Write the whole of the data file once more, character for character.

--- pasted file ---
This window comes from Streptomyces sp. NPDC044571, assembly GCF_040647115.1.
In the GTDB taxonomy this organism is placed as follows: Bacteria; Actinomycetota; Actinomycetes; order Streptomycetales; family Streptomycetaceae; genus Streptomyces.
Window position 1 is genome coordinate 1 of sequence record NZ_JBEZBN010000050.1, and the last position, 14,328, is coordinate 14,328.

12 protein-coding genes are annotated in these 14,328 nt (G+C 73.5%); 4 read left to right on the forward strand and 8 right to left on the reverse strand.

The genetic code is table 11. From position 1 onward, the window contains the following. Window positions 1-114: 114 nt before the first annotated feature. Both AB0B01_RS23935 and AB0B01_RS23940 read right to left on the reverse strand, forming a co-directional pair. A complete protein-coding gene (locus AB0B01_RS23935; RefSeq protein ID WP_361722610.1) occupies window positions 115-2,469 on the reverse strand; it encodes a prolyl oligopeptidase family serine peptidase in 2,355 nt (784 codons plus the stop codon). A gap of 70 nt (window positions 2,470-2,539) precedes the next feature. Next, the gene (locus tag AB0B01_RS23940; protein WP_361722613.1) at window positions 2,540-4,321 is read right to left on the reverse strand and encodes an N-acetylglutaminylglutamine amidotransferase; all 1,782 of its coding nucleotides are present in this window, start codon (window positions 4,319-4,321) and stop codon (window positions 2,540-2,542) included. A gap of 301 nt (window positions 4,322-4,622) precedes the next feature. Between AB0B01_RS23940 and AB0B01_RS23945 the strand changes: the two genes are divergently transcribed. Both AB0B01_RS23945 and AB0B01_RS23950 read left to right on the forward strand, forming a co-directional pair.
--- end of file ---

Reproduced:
This window comes from Streptomyces sp. NPDC044571, assembly GCF_040647115.1.
In the GTDB taxonomy this organism is placed as follows: Bacteria; Actinomycetota; Actinomycetes; order Streptomycetales; family Streptomycetaceae; genus Streptomyces.
Window position 1 is genome coordinate 1 of sequence record NZ_JBEZBN010000050.1, and the last position, 14,328, is coordinate 14,328.

12 protein-coding genes are annotated in these 14,328 nt (G+C 73.5%); 4 read left to right on the forward strand and 8 right to left on the reverse strand.

The genetic code is table 11. From position 1 onward, the window contains the following. Window positions 1-114: 114 nt before the first annotated feature. Both AB0B01_RS23935 and AB0B01_RS23940 read right to left on the reverse strand, forming a co-directional pair. A complete protein-coding gene (locus AB0B01_RS23935; RefSeq protein ID WP_361722610.1) occupies window positions 115-2,469 on the reverse strand; it encodes a prolyl oligopeptidase family serine peptidase in 2,355 nt (784 codons plus the stop codon). A gap of 70 nt (window positions 2,470-2,539) precedes the next feature. Next, the gene (locus tag AB0B01_RS23940; protein WP_361722613.1) at window positions 2,540-4,321 is read right to left on the reverse strand and encodes an N-acetylglutaminylglutamine amidotransferase; all 1,782 of its coding nucleotides are present in this window, start codon (window positions 4,319-4,321) and stop codon (window positions 2,540-2,542) included. A gap of 301 nt (window positions 4,322-4,622) precedes the next feature. Between AB0B01_RS23940 and AB0B01_RS23945 the strand changes: the two genes are divergently transcribed. Both AB0B01_RS23945 and AB0B01_RS23950 read left to right on the forward strand, forming a co-directional pair.